I’ve just come back from England after spending a whirlwind two weeks talking non-stop about Sderot and the rocket situation in southern Israel. I spoke at six different synagogues, covering basically all the different communities in London; Reform, Liberal, Conservative, Orthodox, and Charedi, as well as several schools and functions.
There were two recurring themes during my first visit to London. First, the English don’t do things last minute; and the second went something like this, ‘thank goodness for the ceasefire with Hamas.’
Before I comment on the latter theme, I must point out that one of the most disturbing discoveries during my visit to London was the incredible lack of awareness that most Jewish communities had in regard to the rocket situation in southern Israel. This is not to say that the average Israeli is that much more informed, but Tel Avivim and Raananites are aware of the terms ‘Qassam rockets’ and ‘siren alerts.’ You can thank Ynet.news, Jerusalem Post, Haaretz, and other Israeli news outlets that consistently report when Qassam rockets hits Sderot and the western Negev.
Although the average Brit is well informed of of IDF operations in the Gaza Strip and the plight of Gaza residents, they know nothing of the fear and terror under which Israelis in Sderot and the Western Negev live. This should be surprising, considering that Britain is home to the largest broadcasting media company in the world, the BBC.
However, general picture that the BBC construes for its world wide audience is that Qassam rockets are homemade devices that are inaccurately aimed, children’s toys in comparison to Israeli fighter jets. Comparisons are essential for the international media’s coverage of the Israeli-Arab conflict, especially the British media. The number of Palestinians killed compared to the number of Israelis killed in the western Negev is a point frequently alluded to or made in BBC commentary of the conflict.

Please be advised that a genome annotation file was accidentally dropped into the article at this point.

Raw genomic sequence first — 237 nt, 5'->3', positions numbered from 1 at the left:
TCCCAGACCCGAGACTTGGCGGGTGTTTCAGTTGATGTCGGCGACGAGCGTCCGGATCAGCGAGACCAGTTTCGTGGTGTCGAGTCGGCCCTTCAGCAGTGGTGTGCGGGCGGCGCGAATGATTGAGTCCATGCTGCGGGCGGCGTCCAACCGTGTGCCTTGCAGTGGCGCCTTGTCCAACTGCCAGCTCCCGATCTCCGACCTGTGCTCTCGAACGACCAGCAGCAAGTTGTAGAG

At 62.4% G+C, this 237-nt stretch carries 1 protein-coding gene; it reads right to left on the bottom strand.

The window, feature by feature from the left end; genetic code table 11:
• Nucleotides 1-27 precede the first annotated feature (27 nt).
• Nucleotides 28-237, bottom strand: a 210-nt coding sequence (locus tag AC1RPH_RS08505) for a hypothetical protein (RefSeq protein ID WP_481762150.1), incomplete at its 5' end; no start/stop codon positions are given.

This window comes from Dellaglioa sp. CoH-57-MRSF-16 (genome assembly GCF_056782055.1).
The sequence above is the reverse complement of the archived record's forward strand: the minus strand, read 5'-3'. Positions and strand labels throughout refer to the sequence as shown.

Unfortunately, consistent emphasis on numbers and statistics, although they may be true in their own right, do not present an accurate portrayal of the bigger picture. True, Qassam rockets are unsophisticated and cheap to make, but they have also caused wide-spread destruction and heavy psychological turmoil to Israelis living in southern Israel.
Has the BBC ever made an investigative report on the number of mothers in Sderot who must take valium in order to function normally during the day, as sirens and rocket explosions for the past seven years have completely destroyed their sense of calm and security?
What about Sderot children, of whom 70-90 percent now show signs of post-traumatic stress disorder? Or the fact that on an almost weekly basis, a Sderot family becomes homeless because of a Qassam rocket attack. And most importantly, why does the BBC choose not to present the fact that this rocket terror, which is slowly and cruelly wearing down on Sderot and western Negev residents, is financially fueled by Iran, Syria, and Hizbullah?
I recall one visit with a BBC journalist in London, who spoke of her visit to Israel and how she could not understand why there was so much tension between Israelis and Palestinians.
“There is so much misunderstanding and miscommunication between you,” she told me. I answered her with one point.
“You can freely travel to Ramallah, to Gaza, to basically any Arab country neighboring Israel and safely sightsee. I, as a Jewish girl, as an Israeli, would never have that kind of opportunity or right today.”
She never thought of the situation that way. The fact that Israel is surrounded by 22 Arab countries, most who do not recognize the Jewish state’s right to exist and have closed their doors to Jews in general, is a missing component in the international media’s coverage of Israel.
In light of this, Hamas’s recent ceasefire with Israel, is a strategic decision made for the approval of the European and international community and media. Because in writing, Hamas’s English website, still calls for the destruction of the “Zionist enemy,” and does not mention the name of the Jewish state-Israel-even once.
When someone in London asked me if Sderot residents were now celebrating because of the ceasefire, I could only think to myself how uninformed this person was of the real agenda of Hamas. In the week since the ceasefire, four Qassam rockets and two mortar shells have been fired From Gaza at Sderot and the Western Negev. Another Sderot home has been hit, another Israeli family displaced, and several Israelis experienced shock during the rocket explosions. The Qassam fire and mortar shelling against Israel continues today just as it did before the ceasefire began.